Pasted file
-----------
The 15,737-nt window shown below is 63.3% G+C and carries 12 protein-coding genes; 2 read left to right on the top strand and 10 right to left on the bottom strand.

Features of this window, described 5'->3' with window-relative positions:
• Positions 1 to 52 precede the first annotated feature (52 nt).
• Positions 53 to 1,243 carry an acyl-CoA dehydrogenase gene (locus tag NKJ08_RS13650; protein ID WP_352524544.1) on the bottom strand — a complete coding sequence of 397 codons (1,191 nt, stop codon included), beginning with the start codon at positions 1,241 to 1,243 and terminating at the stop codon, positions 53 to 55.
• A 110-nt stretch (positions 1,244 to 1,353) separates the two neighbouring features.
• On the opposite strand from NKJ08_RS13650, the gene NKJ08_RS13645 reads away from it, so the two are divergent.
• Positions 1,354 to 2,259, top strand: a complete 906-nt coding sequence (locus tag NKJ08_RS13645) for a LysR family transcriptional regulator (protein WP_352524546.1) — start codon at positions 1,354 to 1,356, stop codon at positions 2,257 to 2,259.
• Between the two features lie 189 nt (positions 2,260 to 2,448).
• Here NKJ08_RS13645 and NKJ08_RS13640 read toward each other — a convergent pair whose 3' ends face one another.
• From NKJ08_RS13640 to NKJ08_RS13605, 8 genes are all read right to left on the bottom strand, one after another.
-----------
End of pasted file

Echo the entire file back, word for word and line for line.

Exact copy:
The 15,737-nt window shown below is 63.3% G+C and carries 12 protein-coding genes; 2 read left to right on the top strand and 10 right to left on the bottom strand.

Features of this window, described 5'->3' with window-relative positions:
• Positions 1 to 52 precede the first annotated feature (52 nt).
• Positions 53 to 1,243 carry an acyl-CoA dehydrogenase gene (locus tag NKJ08_RS13650; protein ID WP_352524544.1) on the bottom strand — a complete coding sequence of 397 codons (1,191 nt, stop codon included), beginning with the start codon at positions 1,241 to 1,243 and terminating at the stop codon, positions 53 to 55.
• A 110-nt stretch (positions 1,244 to 1,353) separates the two neighbouring features.
• On the opposite strand from NKJ08_RS13650, the gene NKJ08_RS13645 reads away from it, so the two are divergent.
• Positions 1,354 to 2,259, top strand: a complete 906-nt coding sequence (locus tag NKJ08_RS13645) for a LysR family transcriptional regulator (protein WP_352524546.1) — start codon at positions 1,354 to 1,356, stop codon at positions 2,257 to 2,259.
• Between the two features lie 189 nt (positions 2,260 to 2,448).
• Here NKJ08_RS13645 and NKJ08_RS13640 read toward each other — a convergent pair whose 3' ends face one another.
• From NKJ08_RS13640 to NKJ08_RS13605, 8 genes are all read right to left on the bottom strand, one after another.